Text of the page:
She elaborated on how adjunct teaching falls short, hampered by isolation and exclusion. While adjunct professors usually bring great passion and dedication to their work, the lack of institutional inclusion means that they have little knowledge of, or impact on, the integrated curriculum that is supposed to govern the content and sequence of courses in a major. “I teach in a vacuum,” she explained. “While I’m assigned classes and (sometimes) given course outlines or sample syllabi, after that initial exchange of information, I teach my courses in almost total isolation. In my previous job, one of the first things I learned was how the sequence of required courses in the major fit together to create a foundation, continuity, and a ­discipline-­specific education for our majors. That I ever possessed such knowledge now seems like such a luxury to me.”

In order to survive, adjuncts usually must cobble together a set of courses at several different universities, ­driv­ing frantically across the city or state to assemble a piecemeal income from three or four different campuses. Called “freeway flyers,” they have no time or space to conduct the research necessary to keep their courses vibrant and demanding, to meet with students, or to publish the kind of work that is required to get a permanent position and leave behind adjuncting once and for all.

Students (and their ­tuition-­paying parents), of course, have no ability to discern the difference between a tenure line and an adjunct professor. To students and parents, they are both “professors.” The adjunctification of the university has flourished as an open secret, hollowing out the university education even as the costs of that education have skyrocketed.

The cost of adjunctification for undergraduate students may be hidden, but the costs for those earning Ph.D.’s are anything but. Adjunctification has openly decimated the career prospects of new Ph.D.’s, particularly in the traditional humanities and social sciences, where nonacademic uses of advanced degrees are still relatively unusual. Thousands of Ph.D.’s emerge onto the tenure track job market each year, expecting to find permanent and secure tenure line work at a university commensurate with their years of advanced training, only to discover that there is almost no such work to be had.

In some corners of a field such as ­En­glish, a single job opening can draw nine hundred to one thousand applications. In less overcrowded fields, the number may be closer to three hundred to five hundred. In all fields, candidates grow increasingly desperate. They stay on the job market for years, eking out a living by adjuncting. They quickly become enmeshed in a ­self-­destructive adjunct ­cycle—­adjuncting to make ends meet while searching for a tenure track job, but unable to research and publish enough to compete for a tenure track job due to the time demands of adjuncting.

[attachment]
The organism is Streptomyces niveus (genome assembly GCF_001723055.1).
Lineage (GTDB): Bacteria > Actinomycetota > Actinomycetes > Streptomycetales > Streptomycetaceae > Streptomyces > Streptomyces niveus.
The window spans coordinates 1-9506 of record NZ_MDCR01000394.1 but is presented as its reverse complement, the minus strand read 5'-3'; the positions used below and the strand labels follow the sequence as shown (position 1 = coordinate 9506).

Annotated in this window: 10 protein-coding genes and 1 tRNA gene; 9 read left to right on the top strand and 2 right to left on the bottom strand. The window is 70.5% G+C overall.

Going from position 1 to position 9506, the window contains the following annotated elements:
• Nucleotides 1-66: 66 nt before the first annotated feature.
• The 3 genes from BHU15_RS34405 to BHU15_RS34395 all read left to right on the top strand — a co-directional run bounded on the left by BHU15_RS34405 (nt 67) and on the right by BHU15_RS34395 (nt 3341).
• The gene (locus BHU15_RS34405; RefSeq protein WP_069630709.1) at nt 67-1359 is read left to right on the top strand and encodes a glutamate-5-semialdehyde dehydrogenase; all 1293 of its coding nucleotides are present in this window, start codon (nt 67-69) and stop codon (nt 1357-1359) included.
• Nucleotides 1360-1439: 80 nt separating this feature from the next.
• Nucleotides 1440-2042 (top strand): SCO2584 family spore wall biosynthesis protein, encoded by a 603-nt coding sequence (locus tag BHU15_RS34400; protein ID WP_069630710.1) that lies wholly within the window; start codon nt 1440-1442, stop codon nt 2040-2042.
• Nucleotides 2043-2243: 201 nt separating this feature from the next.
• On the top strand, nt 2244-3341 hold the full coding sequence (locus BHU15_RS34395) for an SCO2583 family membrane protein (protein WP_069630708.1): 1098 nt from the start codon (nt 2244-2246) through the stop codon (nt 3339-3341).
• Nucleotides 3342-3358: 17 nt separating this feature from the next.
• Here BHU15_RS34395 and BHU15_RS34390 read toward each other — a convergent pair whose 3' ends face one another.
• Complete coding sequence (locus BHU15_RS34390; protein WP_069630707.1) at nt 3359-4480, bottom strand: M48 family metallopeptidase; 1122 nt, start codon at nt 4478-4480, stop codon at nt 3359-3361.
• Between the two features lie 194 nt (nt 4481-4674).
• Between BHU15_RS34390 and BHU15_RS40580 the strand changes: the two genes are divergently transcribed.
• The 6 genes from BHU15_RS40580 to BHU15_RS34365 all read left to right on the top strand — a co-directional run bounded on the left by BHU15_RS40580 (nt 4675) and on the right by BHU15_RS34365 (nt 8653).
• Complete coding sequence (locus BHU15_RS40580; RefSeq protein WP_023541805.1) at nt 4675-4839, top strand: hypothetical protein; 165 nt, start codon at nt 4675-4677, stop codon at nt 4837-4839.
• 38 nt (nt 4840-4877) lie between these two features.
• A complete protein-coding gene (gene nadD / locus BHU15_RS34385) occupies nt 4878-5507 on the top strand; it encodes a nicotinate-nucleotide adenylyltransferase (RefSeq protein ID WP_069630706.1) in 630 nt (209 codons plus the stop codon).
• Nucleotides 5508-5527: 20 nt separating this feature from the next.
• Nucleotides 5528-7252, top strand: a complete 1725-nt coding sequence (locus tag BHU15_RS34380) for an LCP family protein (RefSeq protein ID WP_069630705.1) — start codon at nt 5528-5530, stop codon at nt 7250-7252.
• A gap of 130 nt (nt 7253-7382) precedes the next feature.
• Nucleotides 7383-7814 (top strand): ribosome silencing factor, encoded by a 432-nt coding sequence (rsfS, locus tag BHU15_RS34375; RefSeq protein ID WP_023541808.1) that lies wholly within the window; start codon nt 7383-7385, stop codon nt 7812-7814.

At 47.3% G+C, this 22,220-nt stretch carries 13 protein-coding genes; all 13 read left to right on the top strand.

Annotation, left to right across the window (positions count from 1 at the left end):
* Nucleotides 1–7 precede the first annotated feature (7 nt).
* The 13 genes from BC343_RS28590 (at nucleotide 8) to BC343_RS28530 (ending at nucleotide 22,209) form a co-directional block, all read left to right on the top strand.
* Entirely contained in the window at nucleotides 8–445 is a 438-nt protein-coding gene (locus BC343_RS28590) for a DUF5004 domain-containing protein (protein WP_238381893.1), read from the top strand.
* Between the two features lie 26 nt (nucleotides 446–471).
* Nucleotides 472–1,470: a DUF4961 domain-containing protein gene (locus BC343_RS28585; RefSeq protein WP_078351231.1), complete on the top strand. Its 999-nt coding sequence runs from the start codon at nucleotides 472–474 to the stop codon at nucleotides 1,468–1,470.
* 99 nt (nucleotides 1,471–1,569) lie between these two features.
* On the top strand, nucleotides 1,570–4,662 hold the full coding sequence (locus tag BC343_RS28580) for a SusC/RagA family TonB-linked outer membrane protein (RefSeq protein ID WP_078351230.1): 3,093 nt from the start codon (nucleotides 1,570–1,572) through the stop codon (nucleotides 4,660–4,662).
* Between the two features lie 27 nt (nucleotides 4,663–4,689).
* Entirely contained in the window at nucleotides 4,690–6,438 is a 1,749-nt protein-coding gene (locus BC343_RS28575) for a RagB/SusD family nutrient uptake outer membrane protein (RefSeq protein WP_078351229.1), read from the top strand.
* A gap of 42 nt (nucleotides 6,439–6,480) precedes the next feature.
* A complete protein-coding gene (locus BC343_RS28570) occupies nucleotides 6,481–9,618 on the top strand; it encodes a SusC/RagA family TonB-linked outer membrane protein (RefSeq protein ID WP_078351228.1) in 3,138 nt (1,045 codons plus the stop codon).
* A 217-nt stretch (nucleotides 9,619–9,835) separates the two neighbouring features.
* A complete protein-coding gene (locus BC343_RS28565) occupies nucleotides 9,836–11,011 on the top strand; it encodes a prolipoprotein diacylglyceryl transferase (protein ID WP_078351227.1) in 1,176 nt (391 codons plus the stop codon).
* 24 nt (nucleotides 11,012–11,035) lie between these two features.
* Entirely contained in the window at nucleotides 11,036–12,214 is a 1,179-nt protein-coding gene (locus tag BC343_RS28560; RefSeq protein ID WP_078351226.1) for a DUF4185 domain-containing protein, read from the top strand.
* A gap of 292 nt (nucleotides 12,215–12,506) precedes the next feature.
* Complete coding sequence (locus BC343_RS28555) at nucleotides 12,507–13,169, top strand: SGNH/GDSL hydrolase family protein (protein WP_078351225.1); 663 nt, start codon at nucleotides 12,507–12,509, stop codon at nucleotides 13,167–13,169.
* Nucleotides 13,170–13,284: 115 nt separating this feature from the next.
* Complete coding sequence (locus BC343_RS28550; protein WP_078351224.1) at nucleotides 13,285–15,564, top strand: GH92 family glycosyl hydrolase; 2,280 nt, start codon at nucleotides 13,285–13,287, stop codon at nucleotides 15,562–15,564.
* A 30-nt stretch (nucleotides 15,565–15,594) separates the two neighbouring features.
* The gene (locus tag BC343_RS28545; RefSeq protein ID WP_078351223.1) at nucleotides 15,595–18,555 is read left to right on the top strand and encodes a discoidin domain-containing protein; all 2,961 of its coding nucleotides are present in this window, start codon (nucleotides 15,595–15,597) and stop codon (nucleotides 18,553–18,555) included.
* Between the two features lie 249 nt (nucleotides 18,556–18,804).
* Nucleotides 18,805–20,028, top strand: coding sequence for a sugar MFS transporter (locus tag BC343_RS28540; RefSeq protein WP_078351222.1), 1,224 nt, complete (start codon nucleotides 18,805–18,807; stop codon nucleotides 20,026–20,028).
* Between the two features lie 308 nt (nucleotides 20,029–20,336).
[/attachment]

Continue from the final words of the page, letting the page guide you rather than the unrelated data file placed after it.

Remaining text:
The tenure track job market in recent years has been likened to a lottery system, a Ponzi scheme, the Hunger Games, and a drug gang. In response to this state of affairs, increasing numbers of adjuncts are organizing in advocacy groups such as New Faculty Majority, Adjunct Action, and Coalition of Contingent Academic Labor (COCAL). Because agitation for better working conditions can lead to the immediate dismissal of individual adjuncts, they have also begun to unionize. Adjuncts and other contingent faculty have successfully unionized at American University and Georgetown, among other institutions, and have been incorporated into faculty unions at the University of Oregon and a few other places. Progress, however, has been slow, for reasons I’ll discuss in chapter 2. In all cases, the universities have fought these efforts. Northeastern University retained one of the country’s most aggressive antiunion law firms to fight adjuncts’ unionization efforts there.

Despite these upheavals, most ranking graduate programs still consider any Ph.D. who ­doesn’t land a tenure track job a failure or an aberration. “Doctoral education in the humanities socializes idealistic, naïve, and psychologically vulnerable people into a profession with a very clear set of values,” critic and columnist William Pannapacker wrote. “It teaches them that life outside of academe means failure, which explains the large numbers of graduates who labor for decades as adjuncts, just so they can stay on the periphery of academe.”